I appreciate all the questions about “The City,” though. Sometimes I get sucked down with the sinking fortunes of the newspaper biz and forget that people still read the strip.
How does the process of creating a strip differ from creating a graphic novel? Is it a question of length or is completely different?
I’ve found it to be totally different. Comic strips are disposable. You stumble across them flipping through a newspaper (or did, anyways) read them in 10 seconds and move on. You have to make your point and tell your joke quickly. There’s no time for subtlety. You have four panels, that’s it. And, of course, comic strips have steadily shrunk over the years. When I started, my strip usually ran the entire width of the newspaper page, maybe 10 inches wide. I had lots of room to draw and make a real visual statement. That’s all over. Now the strips are tiny, shrunk to the point where I don’t have any room to draw at all. I just try to make them legible. It’s really kind of depressing, but, as I said, newspapers are at the end of the road.
Graphic novels are much more complex. As a storyteller you can take your time and add as many layers and detours as you want. I can vary the pace of the story. I can ladle in as much detail as I want. It’s open-ended. The book is as long as I need it to be to tell the story I want to tell in the way I want to tell it. That is positively liberating! A book is a whole, self-contained world that you craft out of nothing. I really like making them. It’s a huge creative payoff.
And, unlike a comic strip, readers linger over a book. The book itself is an artifact, it’s saved and put on a bookshelf or added to a collection. It has a permanence that a strip doesn’t have. I love the immediacy of a strip — you draw it and a few days later it’s in print — but I’m digging making artifacts now.
I was surprised how much I had to learn when I started making graphic novels. You’d think it would be an easy transition, but it wasn’t for me. Probably because I had an unrealistically high standard I was trying to hit. Each one of my three books has been a big leap forward for me as a graphic storyteller. I’m really enjoying both the process and the turn my career has taken.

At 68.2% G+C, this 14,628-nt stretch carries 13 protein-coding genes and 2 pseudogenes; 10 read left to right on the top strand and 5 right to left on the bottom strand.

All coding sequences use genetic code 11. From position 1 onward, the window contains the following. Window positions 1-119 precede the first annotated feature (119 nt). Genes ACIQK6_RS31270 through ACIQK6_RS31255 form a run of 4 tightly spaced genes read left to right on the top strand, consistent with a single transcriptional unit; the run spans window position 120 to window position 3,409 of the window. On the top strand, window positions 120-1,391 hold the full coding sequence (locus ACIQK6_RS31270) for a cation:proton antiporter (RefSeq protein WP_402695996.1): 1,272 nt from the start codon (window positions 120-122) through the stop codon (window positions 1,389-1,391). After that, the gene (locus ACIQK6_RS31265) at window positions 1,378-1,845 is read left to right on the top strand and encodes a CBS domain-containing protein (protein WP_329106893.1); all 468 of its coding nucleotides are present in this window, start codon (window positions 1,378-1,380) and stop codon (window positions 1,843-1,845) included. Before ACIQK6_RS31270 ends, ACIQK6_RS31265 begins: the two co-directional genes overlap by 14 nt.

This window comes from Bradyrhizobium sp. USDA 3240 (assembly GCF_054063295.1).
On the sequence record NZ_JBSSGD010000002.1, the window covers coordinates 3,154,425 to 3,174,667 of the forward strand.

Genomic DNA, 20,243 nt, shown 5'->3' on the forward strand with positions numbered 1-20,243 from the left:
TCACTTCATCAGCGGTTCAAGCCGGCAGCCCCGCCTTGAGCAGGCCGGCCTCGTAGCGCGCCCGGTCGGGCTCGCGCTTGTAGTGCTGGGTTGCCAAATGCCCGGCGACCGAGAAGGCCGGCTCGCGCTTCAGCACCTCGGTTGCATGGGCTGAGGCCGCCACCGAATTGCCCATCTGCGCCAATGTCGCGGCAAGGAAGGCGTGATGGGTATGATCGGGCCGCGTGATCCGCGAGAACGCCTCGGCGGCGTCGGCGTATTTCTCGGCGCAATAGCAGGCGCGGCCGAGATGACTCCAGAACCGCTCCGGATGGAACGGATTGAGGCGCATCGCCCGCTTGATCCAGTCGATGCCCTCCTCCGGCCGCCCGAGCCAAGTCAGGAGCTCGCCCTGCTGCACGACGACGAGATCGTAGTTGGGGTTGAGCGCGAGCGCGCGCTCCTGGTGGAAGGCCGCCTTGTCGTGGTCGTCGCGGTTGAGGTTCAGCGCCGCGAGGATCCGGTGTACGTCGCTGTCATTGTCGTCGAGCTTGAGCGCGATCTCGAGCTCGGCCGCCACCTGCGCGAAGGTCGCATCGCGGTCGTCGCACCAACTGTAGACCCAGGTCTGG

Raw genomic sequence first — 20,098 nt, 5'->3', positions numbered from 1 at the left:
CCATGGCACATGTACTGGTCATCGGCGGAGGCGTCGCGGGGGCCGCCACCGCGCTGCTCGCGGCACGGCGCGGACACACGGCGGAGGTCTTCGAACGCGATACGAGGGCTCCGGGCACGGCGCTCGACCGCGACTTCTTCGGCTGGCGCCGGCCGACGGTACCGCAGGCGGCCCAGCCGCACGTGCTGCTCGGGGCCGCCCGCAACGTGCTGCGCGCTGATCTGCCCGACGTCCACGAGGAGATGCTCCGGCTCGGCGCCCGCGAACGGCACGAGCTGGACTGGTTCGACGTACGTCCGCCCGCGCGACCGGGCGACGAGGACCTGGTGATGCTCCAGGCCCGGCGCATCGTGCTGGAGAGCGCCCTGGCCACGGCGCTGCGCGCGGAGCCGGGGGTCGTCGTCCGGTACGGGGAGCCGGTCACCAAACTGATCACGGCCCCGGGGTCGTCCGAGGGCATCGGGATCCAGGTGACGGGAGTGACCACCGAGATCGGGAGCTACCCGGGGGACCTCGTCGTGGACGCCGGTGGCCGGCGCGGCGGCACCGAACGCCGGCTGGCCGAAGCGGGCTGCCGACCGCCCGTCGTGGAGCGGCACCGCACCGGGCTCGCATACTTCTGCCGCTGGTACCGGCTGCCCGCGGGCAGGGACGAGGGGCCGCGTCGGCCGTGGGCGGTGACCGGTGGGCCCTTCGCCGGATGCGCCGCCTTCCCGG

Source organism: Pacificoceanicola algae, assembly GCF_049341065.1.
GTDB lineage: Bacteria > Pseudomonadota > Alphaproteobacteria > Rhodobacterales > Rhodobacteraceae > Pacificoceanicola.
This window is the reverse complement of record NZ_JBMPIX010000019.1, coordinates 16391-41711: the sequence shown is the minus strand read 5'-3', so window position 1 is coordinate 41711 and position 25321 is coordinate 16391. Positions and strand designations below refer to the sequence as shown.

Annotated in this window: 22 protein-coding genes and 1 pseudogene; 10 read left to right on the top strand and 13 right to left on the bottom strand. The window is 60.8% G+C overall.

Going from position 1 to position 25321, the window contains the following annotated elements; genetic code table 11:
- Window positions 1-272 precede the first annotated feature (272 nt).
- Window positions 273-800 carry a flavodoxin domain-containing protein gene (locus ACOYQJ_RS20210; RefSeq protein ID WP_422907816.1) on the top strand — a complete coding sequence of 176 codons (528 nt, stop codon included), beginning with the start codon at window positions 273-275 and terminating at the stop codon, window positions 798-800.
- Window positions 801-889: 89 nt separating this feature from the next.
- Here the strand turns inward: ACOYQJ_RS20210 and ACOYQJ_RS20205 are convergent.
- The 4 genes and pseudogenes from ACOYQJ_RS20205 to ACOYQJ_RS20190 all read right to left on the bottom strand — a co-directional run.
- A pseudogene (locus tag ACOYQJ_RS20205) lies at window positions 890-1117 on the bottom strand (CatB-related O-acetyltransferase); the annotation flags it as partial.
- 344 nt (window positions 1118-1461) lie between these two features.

“Cleveland Magazine” named you one of the city’s most interesting residents for 2012. Are they crazy? Are they years too late?
I think they got wind of the “My Friend Dahmer” buzz! Also, the Cleveland daily picked up the strip after the local weekly rag that was my home base for the past decade stupidly shit-canned me in a budget move. I guess from the magazine’s perspective, that makes me suddenly interesting. They last wrote about me in 1995. So in the 17 years in between I’ve been uninteresting. I won’t argue that.
Does Cleveland have much of a comics scene? I know that Harvey Pekar lived there until he died, but is there anything?
Not as much as there should be, unfortunately. It’s not like New York or Chicago or even Portland or Minneapolis.
There are a few people trying to build more of a comic community here in Cleveland and I support their efforts as much as I can. There’s been a lot of talent that’s come out of this town, from Pekar to Brian Michael Bendis to the dude who created “Ziggy.”
Do you have a next book in mind?
Several! But I don’t want to reveal details until I’m further along. It will be fiction, which I really love doing for the total freedom it affords. It won’t be anything in the vein of “My Friend Dahmer,” that I can guarantee. I’d love to conjure up some kind of franchise, one I can go back to again and again. Easier said than done.
In the past, I’ve never had much luck pitching books. All of them have been essentially finished when I first offered them to publishers. A graphic novel takes me about two years work to complete, from writing to finish. Hopefully, “My Friend Dahmer” elevates me to a status where a publisher will accept a pitch and I don’t have to wait to get green-lighted. That should speed things up.
I also wouldn’t mind collaborating on some projects. Writing is easy and quick for me. It’s the drawing that’s a long, hard slog. I love it, but I wouldn’t mind someone else doing the slog. That way I could have several books in the pipeline at the same time.
You were doing a webcomic for a while, “Trashed.” Will you return to it?
I’d like to. I had to take a hiatus when I sold “My Friend Dahmer” and got slammed with pre-press deadlines. Then I got more paying work, and now with the promo and all, I just haven’t had the time to get back to it. It’s a freebie, so it’s not a high priority, to be honest.
But I like those characters and the world of the garbage truck (now that I’m no longer part of it). The webcomic was more an experiment in presentation than anything. I plan to eventually publish another “Trashed” book. People are also begging me to write more with Otto, my protagonist from “Punk Rock & Trailer Parks,” who is a character I absolutely love. It’s possible I may do both those things.